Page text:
The Collegian
Monday, April 15, 2024

Event aims to teach students about the spirituality of fasting

<p>The Wilton Center houses UR's Office of the Chaplaincy and 14 campus ministries.</p>

The Wilton Center houses UR's Office of the Chaplaincy and 14 campus ministries.

The University of Richmond’s Muslim Chaplain Waleed Ilyas is welcoming members of all faiths to join a conversation about fasting at 7 p.m. on Monday. This event, the Spirituality of Fasting, will be held in-person at the Queally Admission Center’s courtyard tents. 

Lent and Passover are on set dates every year, but Ramadan, the Muslim month of fasting, changes based on the Lunar calendar. This year all take place in March and April. 

As multiple faiths all have holidays relating to fast and sacrifice during the spring, Ilyas thought it would be an ideal time to invite people to discuss fasting in their own traditions.

“The event on Monday came about from… [conversations] within our groups about similarities, especially with Abrahamic faiths,” Ilyas said. “There’s so much that strings from each [religion] to the others. It’s really interesting to have conversations about what we all do in our different religions and where the overlap is.”

Although restrictions because of the COVID-19 pandemic present challenges for organizing in-person events, Ilyas feels blessed and grateful that students can still share their insights about fasting at a safe distance, he said. 

Multi-faith events have been held in past years but this is the first specifically dedicated to the spirituality of fasting. Before COVID-19, students at religious events would sit in a circle to share their thoughts, Ilyas said. Though this is not possible under the physical distancing framework, a microphone will be made available so everyone can share their thoughts.

Dialogue that transcends boundaries of different religious disciplines is important because it allows people to better practice their faiths and how they interact community, Ilyas said.

“Our faiths are different, and sometimes we feel like we practice this way and other people practice [another] way,”  he said, “but there are a lot of things you can find that benefit you in your own routines, in your own faith traditions, that are part of another’s.” 

Religious truths are different for people even within the Jewish religion, said Josh Jeffreys, the UR Jewish Chaplain.

“Everyone given their own personal experiences is going to have their own truth,” he said. “That is part of living in this diverse society, with others; [seeing] how they see the world.”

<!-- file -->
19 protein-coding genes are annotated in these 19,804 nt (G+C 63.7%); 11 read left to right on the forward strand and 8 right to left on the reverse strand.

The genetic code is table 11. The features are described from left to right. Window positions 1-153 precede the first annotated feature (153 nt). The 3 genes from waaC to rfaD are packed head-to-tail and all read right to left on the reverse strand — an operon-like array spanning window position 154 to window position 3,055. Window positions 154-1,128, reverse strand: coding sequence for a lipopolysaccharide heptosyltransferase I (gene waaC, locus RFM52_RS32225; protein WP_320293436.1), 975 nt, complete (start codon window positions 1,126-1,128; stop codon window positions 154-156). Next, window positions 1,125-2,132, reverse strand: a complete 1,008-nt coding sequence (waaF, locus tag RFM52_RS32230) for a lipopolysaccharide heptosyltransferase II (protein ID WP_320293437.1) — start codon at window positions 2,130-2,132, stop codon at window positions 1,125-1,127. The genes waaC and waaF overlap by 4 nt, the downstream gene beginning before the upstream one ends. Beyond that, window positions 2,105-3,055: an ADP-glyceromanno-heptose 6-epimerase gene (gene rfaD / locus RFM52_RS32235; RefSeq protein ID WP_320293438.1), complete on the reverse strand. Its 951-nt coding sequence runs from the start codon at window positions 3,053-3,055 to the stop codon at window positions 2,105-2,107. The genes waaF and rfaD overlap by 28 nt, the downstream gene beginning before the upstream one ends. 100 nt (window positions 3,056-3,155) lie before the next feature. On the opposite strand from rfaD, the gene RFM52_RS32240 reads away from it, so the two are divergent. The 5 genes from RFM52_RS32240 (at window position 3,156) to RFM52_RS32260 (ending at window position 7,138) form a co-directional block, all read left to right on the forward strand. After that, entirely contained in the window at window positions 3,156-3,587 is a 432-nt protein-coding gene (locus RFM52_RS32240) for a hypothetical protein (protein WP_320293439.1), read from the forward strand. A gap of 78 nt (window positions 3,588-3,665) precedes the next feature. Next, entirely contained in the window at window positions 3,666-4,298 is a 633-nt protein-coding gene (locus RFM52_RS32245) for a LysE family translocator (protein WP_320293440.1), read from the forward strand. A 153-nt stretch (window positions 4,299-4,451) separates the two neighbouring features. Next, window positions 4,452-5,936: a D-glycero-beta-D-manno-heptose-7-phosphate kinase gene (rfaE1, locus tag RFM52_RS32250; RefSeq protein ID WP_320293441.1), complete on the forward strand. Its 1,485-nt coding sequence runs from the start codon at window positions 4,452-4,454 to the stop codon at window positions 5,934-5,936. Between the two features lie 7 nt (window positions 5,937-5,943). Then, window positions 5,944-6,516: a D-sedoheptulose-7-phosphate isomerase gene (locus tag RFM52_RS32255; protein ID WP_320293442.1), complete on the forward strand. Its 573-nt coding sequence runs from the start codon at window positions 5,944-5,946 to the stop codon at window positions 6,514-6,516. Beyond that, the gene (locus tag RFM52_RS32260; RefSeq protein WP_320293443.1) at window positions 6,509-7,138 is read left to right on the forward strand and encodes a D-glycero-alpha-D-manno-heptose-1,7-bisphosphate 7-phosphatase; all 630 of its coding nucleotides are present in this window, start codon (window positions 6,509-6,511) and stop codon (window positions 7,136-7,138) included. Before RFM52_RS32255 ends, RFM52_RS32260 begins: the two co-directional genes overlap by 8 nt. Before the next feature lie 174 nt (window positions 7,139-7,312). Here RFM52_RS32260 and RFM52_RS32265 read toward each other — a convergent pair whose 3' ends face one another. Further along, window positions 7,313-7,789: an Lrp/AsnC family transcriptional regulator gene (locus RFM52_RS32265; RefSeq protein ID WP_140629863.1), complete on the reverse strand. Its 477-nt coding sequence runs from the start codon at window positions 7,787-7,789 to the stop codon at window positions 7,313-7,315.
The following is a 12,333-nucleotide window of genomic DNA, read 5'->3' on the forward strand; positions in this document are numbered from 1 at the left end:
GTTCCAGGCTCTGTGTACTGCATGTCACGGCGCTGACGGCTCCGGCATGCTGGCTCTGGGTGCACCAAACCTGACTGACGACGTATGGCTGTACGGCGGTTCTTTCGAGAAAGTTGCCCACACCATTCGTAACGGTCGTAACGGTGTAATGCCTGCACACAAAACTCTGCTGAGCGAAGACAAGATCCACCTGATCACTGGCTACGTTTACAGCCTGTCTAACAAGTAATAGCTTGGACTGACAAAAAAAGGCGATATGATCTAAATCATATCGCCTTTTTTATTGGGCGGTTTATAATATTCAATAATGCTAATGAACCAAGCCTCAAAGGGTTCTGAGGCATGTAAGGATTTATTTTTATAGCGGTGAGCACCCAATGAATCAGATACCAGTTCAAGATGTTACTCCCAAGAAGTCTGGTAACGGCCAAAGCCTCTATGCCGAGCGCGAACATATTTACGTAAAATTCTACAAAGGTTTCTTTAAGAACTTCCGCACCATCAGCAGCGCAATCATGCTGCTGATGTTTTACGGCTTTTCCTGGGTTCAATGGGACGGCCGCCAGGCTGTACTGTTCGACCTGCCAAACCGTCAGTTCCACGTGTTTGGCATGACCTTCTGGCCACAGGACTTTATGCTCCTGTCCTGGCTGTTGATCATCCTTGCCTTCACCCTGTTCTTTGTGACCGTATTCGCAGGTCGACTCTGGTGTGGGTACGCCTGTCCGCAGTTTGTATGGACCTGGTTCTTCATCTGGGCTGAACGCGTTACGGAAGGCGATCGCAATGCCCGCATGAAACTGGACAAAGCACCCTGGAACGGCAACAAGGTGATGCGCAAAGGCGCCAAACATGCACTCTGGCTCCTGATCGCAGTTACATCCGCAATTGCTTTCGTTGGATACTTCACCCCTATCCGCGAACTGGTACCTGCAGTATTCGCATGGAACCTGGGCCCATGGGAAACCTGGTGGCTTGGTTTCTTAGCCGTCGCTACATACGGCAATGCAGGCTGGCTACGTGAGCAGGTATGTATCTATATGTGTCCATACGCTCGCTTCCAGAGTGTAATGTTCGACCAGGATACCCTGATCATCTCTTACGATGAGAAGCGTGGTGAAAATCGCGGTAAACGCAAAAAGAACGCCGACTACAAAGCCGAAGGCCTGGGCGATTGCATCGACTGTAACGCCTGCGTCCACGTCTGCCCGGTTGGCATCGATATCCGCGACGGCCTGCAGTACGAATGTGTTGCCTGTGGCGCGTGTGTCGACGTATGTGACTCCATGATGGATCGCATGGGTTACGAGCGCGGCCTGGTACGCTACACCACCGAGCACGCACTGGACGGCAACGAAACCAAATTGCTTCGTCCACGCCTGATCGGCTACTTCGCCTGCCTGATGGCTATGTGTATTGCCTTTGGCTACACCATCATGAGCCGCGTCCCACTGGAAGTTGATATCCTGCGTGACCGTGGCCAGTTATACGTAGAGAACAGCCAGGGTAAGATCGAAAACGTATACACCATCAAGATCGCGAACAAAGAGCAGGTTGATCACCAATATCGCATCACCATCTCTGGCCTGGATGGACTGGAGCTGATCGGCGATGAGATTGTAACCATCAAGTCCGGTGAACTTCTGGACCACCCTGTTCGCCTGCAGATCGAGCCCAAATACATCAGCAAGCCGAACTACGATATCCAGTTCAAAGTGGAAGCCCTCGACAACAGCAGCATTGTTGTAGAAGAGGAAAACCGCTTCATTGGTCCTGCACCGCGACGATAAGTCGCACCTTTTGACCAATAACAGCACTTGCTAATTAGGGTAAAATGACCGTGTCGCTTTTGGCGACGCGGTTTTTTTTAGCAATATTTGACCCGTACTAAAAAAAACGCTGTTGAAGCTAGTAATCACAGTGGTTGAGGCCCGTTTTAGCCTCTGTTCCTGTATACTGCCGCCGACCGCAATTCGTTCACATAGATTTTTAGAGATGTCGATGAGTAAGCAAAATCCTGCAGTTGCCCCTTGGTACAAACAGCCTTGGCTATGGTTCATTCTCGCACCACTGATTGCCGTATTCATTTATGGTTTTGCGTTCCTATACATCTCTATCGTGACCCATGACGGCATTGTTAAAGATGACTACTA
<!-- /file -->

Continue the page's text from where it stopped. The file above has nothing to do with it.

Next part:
The spirituality of fasting event allows people to interact with other faiths in a way that otherwise would not happen, UR Chaplain Craig Kocher wrote in an email to The Collegian on March 19.

“Religious faith is central to the lives of most people across the world,” he wrote. “Interfaith dialogue is a way to learn from similarities and differences across our religious traditions in order to form a more just, compassionate, and peaceful world.”

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All three Chaplains had different takes on fasting, but with some overlap.

In Ramadan, Muslims fast from before sunrise to sundown for the entire month. That means no food or water, Ilyas said. 

“It’s really about mind over body,” Ilyas said. “Even if you’re not hungry, you’re tempted to eat. During this month we are making our minds strong enough to stay away from something even if it’s okay for me to do. When things come around that I’m not supposed to do, I’m strong enough to tell my body…[it] can stay away from this.”

In Judaism, people fast during several holidays. When COVID-19 spread worldwide, there was a universal fast enacted among Jews, Jeffreys said. 

“Jews use fasts as a way of … praying and concentrating on that divine grace and hoping for reprieve.” 

It’s easy when food just arrives for us. When we can just walk to the dining hall. When we can walk into THC and just swipe for food. We lose sight of all the things that go into the food that we put into our mouths, and we can take that for granted on a [daily] basis. Sometimes there is a need for a reset” he said. 

The meaning of fasting is fairly consistent among Christians, Kocher wrote.

“Fasting means abstaining from a physical pleasure, often food, in order to interpret the deeper yearnings as a yearning for God,” he wrote. “It is a form of self-denial that promotes deeper self-reflection and connection with God and to promote deeper compassion for others, especially those for whom hunger is a lived reality and not a choice.” 

All three Chaplains emphasized that anyone is welcome to attend the event.

Contact contributor Staton Whaley at

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